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“Without continual growth and progress, such words as improvement, achievement, and success have no meaning.” - Benjamin Franklin.
With A Level and GCSE results days fast approaching attention once again turns to progress, and discussion about impact.
The culmination of years of hard work by students and teachers, results day is more than just how well your school has performed: it presents an opportunity to celebrate achievement, is a chance to reflect on success, and can prompt constructive discussion about improvement.
So how can you reliably measure the progress students have made and understand the impact your teaching is having on learning outcomes? Here we share five articles that look at how and why we assess and monitor progress, key things to consider when measuring student progress, and how information from assessment can be used to support discussions about improvement to ensure you are ‘adding-value’.
The Assessing and Monitoring Pupil Progress (AMPP) Guide from the Education Endowment Foundation (EEF) looks at the role of teacher assessment in monitoring pupil progress, and offers comprehensive next steps advice to help improve teacher assessment and monitoring.
‘All too often the focus on exam results fails to take account of the mammoth steps students and teachers have sometimes taken on the way to attaining their personal summits.’
On the CEM blog we look at the five key things teachers and senior leaders should know about value-added, the original vision behind value-added that was pioneered by Carol Taylor-Fitzgibbon, and how it can be used as part of a wider discussion about progress and impact.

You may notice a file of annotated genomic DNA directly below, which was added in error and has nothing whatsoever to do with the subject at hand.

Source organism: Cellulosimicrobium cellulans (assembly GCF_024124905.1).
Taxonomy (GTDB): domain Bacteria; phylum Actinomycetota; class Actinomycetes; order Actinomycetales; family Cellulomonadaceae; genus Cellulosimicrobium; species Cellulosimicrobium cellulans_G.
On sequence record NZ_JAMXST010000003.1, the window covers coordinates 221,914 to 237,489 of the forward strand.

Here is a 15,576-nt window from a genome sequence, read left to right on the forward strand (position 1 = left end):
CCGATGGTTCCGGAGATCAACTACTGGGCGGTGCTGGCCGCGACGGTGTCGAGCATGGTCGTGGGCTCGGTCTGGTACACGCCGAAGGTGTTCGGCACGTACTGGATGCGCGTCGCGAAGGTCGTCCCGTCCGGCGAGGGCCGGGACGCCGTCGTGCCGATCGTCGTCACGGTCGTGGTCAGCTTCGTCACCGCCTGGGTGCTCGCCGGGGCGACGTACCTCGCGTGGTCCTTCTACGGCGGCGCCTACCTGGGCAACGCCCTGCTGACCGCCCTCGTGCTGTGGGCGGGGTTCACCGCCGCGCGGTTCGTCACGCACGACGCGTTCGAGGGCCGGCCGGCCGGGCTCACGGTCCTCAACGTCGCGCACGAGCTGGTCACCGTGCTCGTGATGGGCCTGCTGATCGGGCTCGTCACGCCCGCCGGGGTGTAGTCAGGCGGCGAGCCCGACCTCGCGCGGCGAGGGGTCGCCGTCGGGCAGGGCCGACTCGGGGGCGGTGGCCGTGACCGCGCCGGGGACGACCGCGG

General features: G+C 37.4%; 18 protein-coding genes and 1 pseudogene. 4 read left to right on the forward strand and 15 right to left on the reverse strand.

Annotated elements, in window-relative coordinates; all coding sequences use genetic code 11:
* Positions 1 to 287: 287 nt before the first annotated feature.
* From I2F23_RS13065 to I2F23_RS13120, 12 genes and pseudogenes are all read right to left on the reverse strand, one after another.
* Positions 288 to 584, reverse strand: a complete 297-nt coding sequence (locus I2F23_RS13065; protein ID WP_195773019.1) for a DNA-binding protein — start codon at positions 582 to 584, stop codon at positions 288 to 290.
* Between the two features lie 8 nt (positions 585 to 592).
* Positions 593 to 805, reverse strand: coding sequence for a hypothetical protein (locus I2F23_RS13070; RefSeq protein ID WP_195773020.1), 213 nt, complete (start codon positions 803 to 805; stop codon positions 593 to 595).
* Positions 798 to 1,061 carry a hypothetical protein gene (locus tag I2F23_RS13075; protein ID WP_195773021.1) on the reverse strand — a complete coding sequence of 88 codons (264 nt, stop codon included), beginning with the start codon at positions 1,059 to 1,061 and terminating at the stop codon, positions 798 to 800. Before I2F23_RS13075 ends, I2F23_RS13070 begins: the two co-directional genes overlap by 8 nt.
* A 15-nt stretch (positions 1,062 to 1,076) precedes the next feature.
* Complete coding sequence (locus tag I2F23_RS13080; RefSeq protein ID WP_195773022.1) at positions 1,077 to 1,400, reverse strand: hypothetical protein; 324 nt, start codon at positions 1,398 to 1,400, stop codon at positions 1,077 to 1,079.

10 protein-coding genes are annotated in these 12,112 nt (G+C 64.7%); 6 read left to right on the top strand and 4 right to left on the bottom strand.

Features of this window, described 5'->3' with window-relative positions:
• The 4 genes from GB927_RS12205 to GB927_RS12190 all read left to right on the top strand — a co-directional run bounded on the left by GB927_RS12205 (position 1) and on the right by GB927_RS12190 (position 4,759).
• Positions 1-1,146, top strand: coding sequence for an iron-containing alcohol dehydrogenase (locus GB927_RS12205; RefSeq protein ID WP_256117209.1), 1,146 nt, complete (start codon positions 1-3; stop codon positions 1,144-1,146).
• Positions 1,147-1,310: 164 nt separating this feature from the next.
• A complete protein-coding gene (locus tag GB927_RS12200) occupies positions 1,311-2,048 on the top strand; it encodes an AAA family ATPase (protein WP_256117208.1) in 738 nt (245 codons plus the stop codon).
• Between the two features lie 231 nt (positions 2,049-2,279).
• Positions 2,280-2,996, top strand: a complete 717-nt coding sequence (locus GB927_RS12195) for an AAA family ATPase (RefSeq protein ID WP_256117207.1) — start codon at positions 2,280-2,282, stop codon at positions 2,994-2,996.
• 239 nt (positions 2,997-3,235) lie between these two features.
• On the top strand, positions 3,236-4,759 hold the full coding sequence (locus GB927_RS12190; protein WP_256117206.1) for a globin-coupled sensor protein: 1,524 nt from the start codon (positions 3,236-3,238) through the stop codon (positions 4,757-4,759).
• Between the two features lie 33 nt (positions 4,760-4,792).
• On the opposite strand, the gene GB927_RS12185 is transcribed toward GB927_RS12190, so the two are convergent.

On her blog Rebecca Allen, Professor of Education at UCL Institute of Education and Founder of TeacherTapp, discusses how standardised assessments are used in schools to help measure pupil progress, and the key considerations teachers should take into account when looking at data from these tests.
Writing in TES, Daisy Christodoulou, Director of Education at No More Marking and author of Making Good Progress? and Seven Myths About Education, discusses the improvement brought about by the introduction of the Progress 8 system as well as the limitations of using the new methodology when it comes to measuring individual class progress.
In this article on the CEM blog we discuss the impact of the Critchlow-Rogers effect on measures of progress, key factors to consider when looking at value-added data, and the distinction between value-added and teacher effectiveness.
CEM’s value-added feedback is available for schools on results day. Upload your GCSE and A Level results to get your value-added feedback on the same day.